Posts Tagged ‘Friday Night Lights’

Does God allow suffering?

February 11, 2009 Leave a comment

I’m going to start posting columns of mine that appeared in a Christian website I used to write for. I may create a separate bookmark at the top of the page and provide links to each one…we’ll see.

(Originally appeared in the San Antonio Christian website

Does God Allow Pain and Suffering? What Does the Bible Say?

By Richard Zowie

If you listen to some people, God has a lot of explaining to do.

In an episode of Friday Night Lights, a Christian teenager is involved in a jail ministry. One of the prisoners tells her, “If God is such a loving God, why is there sickness and death in the world?”

In the suspense film 1408, a troubled writer (brilliantly portrayed by John Cusack), learns that his beloved daughter has terminal cancer. He asks his wife, “What kind of a God would do this to a little girl?”

The now-defunct cartoon Boondocks had a strip one day where Huey, the acerbic grandson, spoke to his grandfather about church. Grandpa says that he never goes to church and speculates-incorrectly-that by doing so, he is probably going to hell.

Huey replies: “I don’t see what the big deal is about God. I mean, if he’s really all-powerful, he’s got a lot to answer for. I mean-war, famine…”

All three quotes are derivatives of the age-old question: why would a loving God allow suffering in this world? The Christian girl on FNL stumbled for an answer, and I’m sure many Christians might prefer to shy away from this question. No worries, though. The answer is much simpler than you realize.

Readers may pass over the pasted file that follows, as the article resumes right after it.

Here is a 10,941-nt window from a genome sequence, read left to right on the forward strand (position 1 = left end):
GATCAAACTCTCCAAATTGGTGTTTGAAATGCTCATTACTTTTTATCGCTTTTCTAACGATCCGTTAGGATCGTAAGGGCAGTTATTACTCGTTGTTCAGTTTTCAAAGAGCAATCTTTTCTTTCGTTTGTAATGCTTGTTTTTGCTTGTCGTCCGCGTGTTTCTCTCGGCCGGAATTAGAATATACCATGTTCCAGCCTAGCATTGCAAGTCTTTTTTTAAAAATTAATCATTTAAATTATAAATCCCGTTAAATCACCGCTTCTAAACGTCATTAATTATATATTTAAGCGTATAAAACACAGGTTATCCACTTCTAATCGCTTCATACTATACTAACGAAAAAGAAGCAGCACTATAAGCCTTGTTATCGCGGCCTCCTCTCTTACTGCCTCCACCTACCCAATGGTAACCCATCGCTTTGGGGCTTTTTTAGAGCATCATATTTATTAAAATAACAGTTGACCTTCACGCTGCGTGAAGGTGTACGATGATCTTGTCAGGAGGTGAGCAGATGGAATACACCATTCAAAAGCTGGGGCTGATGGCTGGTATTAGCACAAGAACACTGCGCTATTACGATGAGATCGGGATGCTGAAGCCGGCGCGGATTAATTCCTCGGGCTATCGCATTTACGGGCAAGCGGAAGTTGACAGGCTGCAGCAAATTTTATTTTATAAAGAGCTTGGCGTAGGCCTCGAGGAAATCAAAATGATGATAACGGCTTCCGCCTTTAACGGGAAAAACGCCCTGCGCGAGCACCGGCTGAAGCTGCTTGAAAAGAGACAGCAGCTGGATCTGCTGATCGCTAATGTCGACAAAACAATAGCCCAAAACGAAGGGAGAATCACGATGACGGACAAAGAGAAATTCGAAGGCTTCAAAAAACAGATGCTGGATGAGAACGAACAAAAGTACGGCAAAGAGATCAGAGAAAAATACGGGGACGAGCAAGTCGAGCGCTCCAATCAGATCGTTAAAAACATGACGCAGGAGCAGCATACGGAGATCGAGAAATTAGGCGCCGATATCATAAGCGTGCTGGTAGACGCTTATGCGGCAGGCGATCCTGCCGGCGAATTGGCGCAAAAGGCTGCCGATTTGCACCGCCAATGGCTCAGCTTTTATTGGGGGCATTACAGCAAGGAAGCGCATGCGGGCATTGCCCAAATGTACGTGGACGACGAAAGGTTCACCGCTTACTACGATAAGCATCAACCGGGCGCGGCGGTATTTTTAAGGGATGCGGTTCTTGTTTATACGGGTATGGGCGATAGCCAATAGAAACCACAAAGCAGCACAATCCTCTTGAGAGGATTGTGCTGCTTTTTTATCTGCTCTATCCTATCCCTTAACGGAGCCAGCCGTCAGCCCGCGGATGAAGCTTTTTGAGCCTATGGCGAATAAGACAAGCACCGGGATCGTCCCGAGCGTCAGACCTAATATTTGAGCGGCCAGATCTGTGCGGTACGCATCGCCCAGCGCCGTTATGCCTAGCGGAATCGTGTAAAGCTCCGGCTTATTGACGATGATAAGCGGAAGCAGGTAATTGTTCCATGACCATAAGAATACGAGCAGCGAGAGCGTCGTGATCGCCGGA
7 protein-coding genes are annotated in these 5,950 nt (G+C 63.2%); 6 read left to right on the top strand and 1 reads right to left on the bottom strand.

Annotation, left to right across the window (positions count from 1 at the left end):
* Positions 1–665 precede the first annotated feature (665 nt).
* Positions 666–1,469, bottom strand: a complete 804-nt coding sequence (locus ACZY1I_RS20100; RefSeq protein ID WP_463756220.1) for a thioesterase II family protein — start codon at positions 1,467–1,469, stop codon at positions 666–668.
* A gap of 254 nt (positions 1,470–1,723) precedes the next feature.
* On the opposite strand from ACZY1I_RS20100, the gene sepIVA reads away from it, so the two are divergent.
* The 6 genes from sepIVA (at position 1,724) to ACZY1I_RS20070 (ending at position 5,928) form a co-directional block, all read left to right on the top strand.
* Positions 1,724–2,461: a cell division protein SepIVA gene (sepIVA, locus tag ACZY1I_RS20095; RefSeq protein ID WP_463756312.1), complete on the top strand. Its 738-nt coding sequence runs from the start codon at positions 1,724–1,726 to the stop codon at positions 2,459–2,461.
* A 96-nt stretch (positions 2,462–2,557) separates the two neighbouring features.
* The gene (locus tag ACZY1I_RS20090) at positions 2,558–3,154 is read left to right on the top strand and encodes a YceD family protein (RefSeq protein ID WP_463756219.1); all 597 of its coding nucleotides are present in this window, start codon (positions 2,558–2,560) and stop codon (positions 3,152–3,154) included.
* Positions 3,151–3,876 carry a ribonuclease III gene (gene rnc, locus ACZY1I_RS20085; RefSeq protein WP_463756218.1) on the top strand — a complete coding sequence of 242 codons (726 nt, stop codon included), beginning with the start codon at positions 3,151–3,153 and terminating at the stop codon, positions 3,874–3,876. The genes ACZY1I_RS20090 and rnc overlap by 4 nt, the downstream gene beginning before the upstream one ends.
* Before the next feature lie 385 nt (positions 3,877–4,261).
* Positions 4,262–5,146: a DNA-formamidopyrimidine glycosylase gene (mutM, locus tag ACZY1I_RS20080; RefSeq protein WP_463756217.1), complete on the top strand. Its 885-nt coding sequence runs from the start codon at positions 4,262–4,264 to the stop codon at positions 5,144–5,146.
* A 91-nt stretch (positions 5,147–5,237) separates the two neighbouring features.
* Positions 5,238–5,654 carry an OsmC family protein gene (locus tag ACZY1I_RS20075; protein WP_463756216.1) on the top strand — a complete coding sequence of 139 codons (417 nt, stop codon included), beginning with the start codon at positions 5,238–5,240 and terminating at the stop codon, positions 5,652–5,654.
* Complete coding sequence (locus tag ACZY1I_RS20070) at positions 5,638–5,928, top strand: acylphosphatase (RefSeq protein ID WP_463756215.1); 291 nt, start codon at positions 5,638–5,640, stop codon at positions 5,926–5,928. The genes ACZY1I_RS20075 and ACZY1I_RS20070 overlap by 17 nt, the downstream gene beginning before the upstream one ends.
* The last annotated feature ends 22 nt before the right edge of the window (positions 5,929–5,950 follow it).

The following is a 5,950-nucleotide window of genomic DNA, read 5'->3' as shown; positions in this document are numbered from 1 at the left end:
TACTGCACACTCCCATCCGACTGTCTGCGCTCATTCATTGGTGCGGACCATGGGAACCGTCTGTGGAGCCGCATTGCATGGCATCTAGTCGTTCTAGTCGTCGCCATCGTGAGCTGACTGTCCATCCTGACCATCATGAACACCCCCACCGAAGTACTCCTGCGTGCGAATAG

All the suffering in this world is not God’s doing. It’s the result of man’s disobedience to God. Since the rebellion in the Garden of Eden, man has wanted to become God. All the ugliness in this world-suffering, pain, heartache, death, injustice, and so on-are the result of man trying to run the world his own way. Mankind, though it may wish to become God, is inherently unable to do so. Suffering didn’t exist in the perfect creation, but in the fallen world it is alive and well.

To understand this, let’s backtrack about 6,000 years. God creates the universe, the heavens and the earth. All of it is made and designed perfectly and beautifully. Among the creation was a tropical paradise of earth called the Garden of Eden. Man was created, and he had a beautiful world in which he could serve God, enjoy the delicious food and commune with God. As the years passed, man would grow closer and closer to God. Evil, pain, torment and heartache were things man would never have to know about.

But somehow, man found a way to mess this up. This utopia ended when Adam and Eve, with the encouragement of the Serpent, chose willingly to eat the fruit from the Tree of the Knowledge of Good and Evil rather than the Tree of Life. They wanted to become like God, and at that moment, their eyes were opened to evil. They were driven out of the garden and had to work hard to provide for themselves. As the generations passed, mankind became very evil on many occasions, fueled by a desire to become God.

Entering into the world were sickness, disease, death, murder, rape, thievery, and many countless other evil acts. These acts were not because God caused them to happen, but rather are the result of man wanting to follow after himself and run the world his own way rather than God’s way.